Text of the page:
For Adams, the career fair was the most beneficial part of the trip. Not only did she network with news directors and reporters, but she also got her resume critiqued.   

“I learned that it would be very beneficial to have my own website with all my broadcast work on it,” said Adams. “That way, news directors can see my reel without my sending a DVD to them.”

Although broadcast journalism majors tend to head to the conference for networking opportunities, media communications and film studies majors go to check out the latest technology.  Chris Alexander, a 2010 media communications graduate was excited to check out new equipment he had been researching.  

“I was excited to see new equipment that I had been following via online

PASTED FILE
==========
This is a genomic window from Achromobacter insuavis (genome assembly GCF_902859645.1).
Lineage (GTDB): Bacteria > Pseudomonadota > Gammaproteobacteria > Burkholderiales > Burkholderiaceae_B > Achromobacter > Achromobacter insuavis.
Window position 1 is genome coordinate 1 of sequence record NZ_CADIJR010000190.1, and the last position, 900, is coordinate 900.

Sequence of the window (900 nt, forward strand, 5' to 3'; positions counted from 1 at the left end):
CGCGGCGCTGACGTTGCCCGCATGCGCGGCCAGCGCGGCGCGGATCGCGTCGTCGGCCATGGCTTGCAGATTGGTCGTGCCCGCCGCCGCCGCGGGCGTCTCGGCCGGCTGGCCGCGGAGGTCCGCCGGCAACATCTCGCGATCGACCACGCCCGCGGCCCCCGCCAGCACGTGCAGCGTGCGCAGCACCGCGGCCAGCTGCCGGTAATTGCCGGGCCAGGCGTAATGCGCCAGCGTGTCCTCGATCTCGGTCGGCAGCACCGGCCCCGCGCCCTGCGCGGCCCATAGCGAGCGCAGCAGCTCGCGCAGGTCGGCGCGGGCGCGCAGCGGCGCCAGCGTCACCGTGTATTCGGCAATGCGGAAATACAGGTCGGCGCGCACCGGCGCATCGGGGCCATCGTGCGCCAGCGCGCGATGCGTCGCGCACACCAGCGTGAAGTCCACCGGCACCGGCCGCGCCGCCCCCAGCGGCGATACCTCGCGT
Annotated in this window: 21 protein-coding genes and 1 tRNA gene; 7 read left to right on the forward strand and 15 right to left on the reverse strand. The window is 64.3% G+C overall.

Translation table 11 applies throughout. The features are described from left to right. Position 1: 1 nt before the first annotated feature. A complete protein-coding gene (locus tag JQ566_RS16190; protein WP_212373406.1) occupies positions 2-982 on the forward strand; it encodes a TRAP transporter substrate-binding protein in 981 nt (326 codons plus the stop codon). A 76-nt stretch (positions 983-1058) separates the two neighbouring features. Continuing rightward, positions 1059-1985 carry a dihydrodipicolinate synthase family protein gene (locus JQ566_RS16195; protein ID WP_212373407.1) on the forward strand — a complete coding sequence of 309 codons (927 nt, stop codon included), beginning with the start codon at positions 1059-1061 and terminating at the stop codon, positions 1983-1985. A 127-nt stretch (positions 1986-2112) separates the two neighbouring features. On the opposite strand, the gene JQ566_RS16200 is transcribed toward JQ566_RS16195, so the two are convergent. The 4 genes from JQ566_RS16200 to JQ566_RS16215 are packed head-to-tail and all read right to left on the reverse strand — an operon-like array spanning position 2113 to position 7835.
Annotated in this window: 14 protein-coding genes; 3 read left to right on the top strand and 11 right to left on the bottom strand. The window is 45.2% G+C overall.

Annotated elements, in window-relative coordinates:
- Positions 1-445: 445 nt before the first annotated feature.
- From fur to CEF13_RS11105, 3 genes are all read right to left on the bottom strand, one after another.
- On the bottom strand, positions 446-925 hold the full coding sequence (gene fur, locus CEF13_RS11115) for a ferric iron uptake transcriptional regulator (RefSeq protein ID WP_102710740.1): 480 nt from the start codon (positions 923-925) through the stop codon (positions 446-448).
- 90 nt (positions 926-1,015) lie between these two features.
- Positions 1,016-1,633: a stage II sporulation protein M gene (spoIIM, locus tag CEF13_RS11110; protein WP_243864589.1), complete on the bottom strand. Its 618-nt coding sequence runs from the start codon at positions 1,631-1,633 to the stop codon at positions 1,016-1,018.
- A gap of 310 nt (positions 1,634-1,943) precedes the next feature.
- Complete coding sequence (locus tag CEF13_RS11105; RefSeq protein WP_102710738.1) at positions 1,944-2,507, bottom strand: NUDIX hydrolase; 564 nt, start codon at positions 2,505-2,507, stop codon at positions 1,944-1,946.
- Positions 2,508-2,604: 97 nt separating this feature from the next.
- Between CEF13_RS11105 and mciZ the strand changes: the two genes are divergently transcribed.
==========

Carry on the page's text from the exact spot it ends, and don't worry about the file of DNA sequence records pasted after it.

articles, and actually be able to touch it,” said Alexander.  “I wanted to be able to have the equipment explained to me by working professionals.”

            For Alexander, the highlight of his trip was the convention show. Here conference attendees are able to walk around and see demonstrations taking place. 

“Just by talking to the 3D post production demonstrator that was there, I learned more about what it takes to shoot 3D and make it something that someone can watch without giving them a headache,” said Alexander.

This coming spring, the Point TV and KPLR radio student leaders (and TA’s) will be attending the  2011 conference being held at the Las Vegas Convention Center on April 9-13.

 

Students interested in attending the conference can contact Alan Hueth at AlanHueth@pointloma.edu or station manager Jessica Bobik at jbobik1228@pointloma.edu.

Communications & Theatre
10
Dec